The Deputy Speaker of Parliament Thomas Tayebwa has referred the matter of the high and uneven fuel prices in the country to the committee on natural resources who are expected to meet fuel dealers, the energy minister, the shadow energy minister and other stakeholders and give a report on the matter to the house within seven days.
Tayebwa’s reaction was ignited after Members of Parliament raised the matter of skyrocketing and non-uniform prices of fuel in the country on the floor of parliament when the Minister of State for Minerals Peter Lokeris was presenting a statement on the supply of petroleum products into the country.
The Soroti West Division Member of Parliament Jonathan Ebwalu asked the Ugandan government to deal with fuel dealers who have started hoarding the prized and scarce petroleum product.
The MP is also concerned that fuel is being sold at very different prices in different areas. He questioned why fuel can be sold at Shs6900 in Tororo and Shs5600 in Mbale.
In the statement, the minister noted that prices of petroleum products have been increasing globally.
He said: “The increase in global prices was initially triggered by the post-COVID-19 opening of the global economy which required much more products than suppliers could meet. This resulted in product scarcity and supply prices increased.”
“The freight also increased due to the fact there was a high demand for ships yet during lockdowns, business was low and new ships were not being manufactured and some old ones that were no longer seaworthy could not sail. This resulted in high freight costs.”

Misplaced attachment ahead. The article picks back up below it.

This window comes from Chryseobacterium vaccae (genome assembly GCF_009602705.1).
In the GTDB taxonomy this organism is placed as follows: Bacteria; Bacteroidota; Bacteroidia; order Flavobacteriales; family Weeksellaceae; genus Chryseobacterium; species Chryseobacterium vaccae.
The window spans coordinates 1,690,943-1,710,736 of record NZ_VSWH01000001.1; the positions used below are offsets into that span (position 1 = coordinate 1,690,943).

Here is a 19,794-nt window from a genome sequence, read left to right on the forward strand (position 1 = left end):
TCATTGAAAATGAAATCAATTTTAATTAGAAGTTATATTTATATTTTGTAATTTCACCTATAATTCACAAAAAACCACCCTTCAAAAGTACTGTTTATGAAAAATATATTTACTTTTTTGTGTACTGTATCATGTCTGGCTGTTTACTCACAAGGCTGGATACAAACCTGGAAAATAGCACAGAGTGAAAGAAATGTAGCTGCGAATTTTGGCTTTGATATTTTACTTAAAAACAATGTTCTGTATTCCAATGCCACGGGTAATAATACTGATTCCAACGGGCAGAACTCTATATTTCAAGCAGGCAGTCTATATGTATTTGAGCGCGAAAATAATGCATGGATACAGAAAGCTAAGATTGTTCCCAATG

“Mahathi Infra Uganda Ltd has been developing a system to transport fuel over Lake Victoria by barges. The construction of storage facilities of 72 million litres is complete. The assembling of the first barge with a capacity of 4.5 million litres has also been completed.
“The strategies to keep the country well supplied, hinge on the effectiveness of the import routes and the in-country storage facilities. Mombasa and Dar es Salaam ports together with other terminals in Kenya are being utilized by Oil Marketing Companies (OMCs).”
Currently, about 80% of Uganda’s petroleum product requirements are supplied through the Kenya route using the Open Tender System (OTS) which Uganda joined in 2011 after a series of engagements with the Kenya Government.
The remaining 20% of Uganda’s product requirements, which increased recently from 5%, are supplied through the Tanzania route which has not been attractive due to long-distance and the associated transport costs resulting in high landed prices per litre.